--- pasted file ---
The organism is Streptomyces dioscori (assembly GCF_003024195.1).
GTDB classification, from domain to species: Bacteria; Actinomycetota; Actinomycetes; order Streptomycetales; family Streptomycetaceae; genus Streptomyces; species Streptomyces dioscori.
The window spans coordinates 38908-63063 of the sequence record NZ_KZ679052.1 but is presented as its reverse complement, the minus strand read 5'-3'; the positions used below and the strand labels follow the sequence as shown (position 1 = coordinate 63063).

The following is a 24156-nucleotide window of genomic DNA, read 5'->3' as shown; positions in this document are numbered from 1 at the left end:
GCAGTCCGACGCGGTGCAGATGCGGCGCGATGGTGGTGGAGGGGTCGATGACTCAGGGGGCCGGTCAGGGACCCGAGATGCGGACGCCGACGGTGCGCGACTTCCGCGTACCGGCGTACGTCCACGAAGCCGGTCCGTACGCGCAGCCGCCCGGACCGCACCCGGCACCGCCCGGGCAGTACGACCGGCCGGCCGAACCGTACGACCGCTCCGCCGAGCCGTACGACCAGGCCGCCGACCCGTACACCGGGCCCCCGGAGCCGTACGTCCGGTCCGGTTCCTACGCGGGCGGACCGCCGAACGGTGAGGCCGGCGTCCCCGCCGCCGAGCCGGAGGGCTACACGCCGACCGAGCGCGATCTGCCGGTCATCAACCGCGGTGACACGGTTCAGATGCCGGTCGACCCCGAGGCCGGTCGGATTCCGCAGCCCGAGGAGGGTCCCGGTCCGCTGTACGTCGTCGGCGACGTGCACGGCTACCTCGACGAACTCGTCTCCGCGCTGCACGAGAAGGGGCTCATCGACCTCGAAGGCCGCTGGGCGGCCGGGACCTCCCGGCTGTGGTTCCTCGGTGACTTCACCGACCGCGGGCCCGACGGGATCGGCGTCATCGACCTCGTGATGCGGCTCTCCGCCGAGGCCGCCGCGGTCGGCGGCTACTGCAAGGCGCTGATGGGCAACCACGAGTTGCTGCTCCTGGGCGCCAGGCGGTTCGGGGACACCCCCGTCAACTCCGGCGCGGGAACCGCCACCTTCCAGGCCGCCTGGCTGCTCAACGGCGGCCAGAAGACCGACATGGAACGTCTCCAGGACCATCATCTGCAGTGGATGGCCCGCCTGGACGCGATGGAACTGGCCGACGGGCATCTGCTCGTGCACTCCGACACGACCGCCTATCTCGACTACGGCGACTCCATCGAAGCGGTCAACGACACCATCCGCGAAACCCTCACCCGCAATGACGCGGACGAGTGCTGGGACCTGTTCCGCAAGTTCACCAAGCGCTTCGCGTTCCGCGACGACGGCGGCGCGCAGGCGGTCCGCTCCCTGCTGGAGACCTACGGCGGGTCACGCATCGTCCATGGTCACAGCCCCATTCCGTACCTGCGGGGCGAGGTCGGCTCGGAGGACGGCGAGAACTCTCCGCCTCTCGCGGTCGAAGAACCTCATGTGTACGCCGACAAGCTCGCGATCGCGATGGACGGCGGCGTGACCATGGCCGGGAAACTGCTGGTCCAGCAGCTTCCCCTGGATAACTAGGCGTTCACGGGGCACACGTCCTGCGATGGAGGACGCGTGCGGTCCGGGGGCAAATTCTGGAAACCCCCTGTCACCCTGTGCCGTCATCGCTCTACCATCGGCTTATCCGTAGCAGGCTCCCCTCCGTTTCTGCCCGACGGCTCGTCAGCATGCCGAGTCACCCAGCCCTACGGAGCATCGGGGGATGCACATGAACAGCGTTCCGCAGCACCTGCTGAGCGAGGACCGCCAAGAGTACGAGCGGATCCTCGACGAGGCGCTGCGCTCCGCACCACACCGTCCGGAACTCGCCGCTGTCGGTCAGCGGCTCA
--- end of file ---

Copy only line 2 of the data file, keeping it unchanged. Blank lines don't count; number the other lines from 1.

GTDB classification, from domain to species: Bacteria; Actinomycetota; Actinomycetes; order Streptomycetales; family Streptomycetaceae; genus Streptomyces; species Streptomyces dioscori.